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Police can pose as children to net predators, court says

NEW YORK — Law enforcement officers investigating sexual predators can pose as children to catch their prey, a federal appeals court ruled Monday, saying the First Amendment provides no refuge for such criminals.

The ruling came in the case of Frank Gagliardi, who was convicted of attempting to entice a child to engage in prohibited sexual activity. His lawyers argued the law used to convict him required an actual child victim.

The 2nd U.S. Circuit Court of Appeals said requiring police to use an actual child as a decoy would significantly impede legitimate law enforcement and that the law itself was clear that an actual child was not required.

The panel also rejected his argument that the law "impermissibly suppresses fantasy speech with adults who happen to be posing as minors." The court said it had already concluded in previous cases that speech is not protected by the First Amendment when it is the "very vehicle of the crime itself."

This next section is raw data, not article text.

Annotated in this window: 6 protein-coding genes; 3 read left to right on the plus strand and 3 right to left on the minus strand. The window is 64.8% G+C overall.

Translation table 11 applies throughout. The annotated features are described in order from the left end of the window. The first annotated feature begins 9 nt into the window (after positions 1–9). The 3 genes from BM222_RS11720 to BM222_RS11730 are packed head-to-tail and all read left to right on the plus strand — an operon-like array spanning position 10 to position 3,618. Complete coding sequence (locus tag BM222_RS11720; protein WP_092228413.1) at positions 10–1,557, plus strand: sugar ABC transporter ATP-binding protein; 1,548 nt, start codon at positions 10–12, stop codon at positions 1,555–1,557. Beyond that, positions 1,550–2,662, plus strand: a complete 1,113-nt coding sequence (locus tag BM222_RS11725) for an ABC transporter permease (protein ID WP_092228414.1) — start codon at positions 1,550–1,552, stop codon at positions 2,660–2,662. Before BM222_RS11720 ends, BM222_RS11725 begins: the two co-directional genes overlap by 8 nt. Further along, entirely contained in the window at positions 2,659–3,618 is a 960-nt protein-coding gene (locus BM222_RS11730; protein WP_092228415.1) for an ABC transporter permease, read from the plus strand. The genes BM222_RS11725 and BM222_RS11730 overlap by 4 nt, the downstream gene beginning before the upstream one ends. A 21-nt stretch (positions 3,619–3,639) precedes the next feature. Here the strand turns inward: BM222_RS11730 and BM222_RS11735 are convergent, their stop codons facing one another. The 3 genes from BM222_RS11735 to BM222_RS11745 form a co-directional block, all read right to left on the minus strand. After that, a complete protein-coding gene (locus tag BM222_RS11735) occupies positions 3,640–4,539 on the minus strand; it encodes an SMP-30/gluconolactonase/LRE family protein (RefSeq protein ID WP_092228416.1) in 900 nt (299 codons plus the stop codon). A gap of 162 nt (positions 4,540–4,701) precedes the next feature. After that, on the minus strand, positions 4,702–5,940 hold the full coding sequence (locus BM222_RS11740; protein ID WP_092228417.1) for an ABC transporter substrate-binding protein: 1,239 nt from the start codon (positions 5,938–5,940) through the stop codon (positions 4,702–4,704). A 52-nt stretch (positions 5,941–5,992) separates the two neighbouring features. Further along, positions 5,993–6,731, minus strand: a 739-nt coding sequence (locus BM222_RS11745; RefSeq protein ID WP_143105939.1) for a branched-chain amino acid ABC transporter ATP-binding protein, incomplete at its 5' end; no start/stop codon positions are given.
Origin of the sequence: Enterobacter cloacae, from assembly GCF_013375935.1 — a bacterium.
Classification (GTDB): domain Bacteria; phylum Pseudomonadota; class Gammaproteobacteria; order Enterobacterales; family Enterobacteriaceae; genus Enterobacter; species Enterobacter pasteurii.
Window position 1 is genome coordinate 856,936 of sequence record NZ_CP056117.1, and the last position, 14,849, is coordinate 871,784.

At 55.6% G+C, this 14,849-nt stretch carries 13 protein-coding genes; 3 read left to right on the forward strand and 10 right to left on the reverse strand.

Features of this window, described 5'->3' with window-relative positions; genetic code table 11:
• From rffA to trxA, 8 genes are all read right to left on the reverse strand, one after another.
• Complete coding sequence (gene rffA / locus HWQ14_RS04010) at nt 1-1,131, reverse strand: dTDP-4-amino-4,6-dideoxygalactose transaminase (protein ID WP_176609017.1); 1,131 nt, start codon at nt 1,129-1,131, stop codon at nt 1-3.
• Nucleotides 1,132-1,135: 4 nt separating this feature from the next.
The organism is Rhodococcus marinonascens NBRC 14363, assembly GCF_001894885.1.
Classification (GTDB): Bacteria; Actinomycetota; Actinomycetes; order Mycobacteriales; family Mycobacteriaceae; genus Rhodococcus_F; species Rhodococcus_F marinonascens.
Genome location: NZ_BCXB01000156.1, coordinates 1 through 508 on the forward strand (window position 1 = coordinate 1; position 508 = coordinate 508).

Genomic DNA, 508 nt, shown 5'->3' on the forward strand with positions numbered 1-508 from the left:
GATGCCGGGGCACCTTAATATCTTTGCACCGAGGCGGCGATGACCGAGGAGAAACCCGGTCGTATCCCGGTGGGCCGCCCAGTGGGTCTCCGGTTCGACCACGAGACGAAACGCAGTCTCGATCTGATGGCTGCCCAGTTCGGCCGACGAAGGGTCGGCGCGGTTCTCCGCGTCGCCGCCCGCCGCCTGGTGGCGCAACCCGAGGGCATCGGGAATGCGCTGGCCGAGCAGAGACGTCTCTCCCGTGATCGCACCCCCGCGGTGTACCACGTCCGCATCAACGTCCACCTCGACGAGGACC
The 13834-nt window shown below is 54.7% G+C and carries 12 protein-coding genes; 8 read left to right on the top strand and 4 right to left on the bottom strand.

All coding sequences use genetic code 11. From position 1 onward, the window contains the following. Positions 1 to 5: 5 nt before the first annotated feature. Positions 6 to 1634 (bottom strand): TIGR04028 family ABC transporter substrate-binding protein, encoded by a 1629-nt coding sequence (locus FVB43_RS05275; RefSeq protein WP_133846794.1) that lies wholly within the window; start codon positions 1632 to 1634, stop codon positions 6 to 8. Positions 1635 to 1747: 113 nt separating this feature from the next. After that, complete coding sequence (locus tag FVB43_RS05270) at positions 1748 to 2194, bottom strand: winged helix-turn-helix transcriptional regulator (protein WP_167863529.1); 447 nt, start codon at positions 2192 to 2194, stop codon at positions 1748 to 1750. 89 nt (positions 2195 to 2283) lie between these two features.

The panel noted that its findings were in line with similar decisions by six other appeals panels across the country.

Gagliardi was 62 in July 2005 when he began chatting with an adult government informant who posed as a 13-year-old, authorities said.

FBI agents arrested him in October 2005 as he waited in his car, believing he was there to meet two 13-year-old girls. The girls were actually agents posing.